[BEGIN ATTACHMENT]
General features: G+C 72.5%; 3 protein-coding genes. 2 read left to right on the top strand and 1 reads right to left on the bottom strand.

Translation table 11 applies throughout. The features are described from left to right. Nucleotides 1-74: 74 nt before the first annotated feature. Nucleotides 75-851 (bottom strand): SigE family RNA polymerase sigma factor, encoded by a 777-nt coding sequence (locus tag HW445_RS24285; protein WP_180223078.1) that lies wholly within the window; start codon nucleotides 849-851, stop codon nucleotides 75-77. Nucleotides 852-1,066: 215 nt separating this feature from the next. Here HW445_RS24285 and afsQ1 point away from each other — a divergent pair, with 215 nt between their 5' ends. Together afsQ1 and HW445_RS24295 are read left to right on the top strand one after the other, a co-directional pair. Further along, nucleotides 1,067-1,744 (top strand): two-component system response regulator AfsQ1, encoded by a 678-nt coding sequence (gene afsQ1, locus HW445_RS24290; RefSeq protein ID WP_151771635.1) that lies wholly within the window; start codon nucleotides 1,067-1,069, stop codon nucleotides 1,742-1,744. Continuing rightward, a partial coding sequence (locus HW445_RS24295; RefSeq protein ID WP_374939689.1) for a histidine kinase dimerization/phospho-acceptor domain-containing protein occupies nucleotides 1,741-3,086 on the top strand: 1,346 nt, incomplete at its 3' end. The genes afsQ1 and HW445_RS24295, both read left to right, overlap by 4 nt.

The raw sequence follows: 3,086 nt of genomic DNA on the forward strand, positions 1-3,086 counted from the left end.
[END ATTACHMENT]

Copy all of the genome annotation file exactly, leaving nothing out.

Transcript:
General features: G+C 72.5%; 3 protein-coding genes. 2 read left to right on the top strand and 1 reads right to left on the bottom strand.

Translation table 11 applies throughout. The features are described from left to right. Nucleotides 1-74: 74 nt before the first annotated feature. Nucleotides 75-851 (bottom strand): SigE family RNA polymerase sigma factor, encoded by a 777-nt coding sequence (locus tag HW445_RS24285; protein WP_180223078.1) that lies wholly within the window; start codon nucleotides 849-851, stop codon nucleotides 75-77. Nucleotides 852-1,066: 215 nt separating this feature from the next. Here HW445_RS24285 and afsQ1 point away from each other — a divergent pair, with 215 nt between their 5' ends. Together afsQ1 and HW445_RS24295 are read left to right on the top strand one after the other, a co-directional pair. Further along, nucleotides 1,067-1,744 (top strand): two-component system response regulator AfsQ1, encoded by a 678-nt coding sequence (gene afsQ1, locus HW445_RS24290; RefSeq protein ID WP_151771635.1) that lies wholly within the window; start codon nucleotides 1,067-1,069, stop codon nucleotides 1,742-1,744. Continuing rightward, a partial coding sequence (locus HW445_RS24295; RefSeq protein ID WP_374939689.1) for a histidine kinase dimerization/phospho-acceptor domain-containing protein occupies nucleotides 1,741-3,086 on the top strand: 1,346 nt, incomplete at its 3' end. The genes afsQ1 and HW445_RS24295, both read left to right, overlap by 4 nt.

The raw sequence follows: 3,086 nt of genomic DNA on the forward strand, positions 1-3,086 counted from the left end.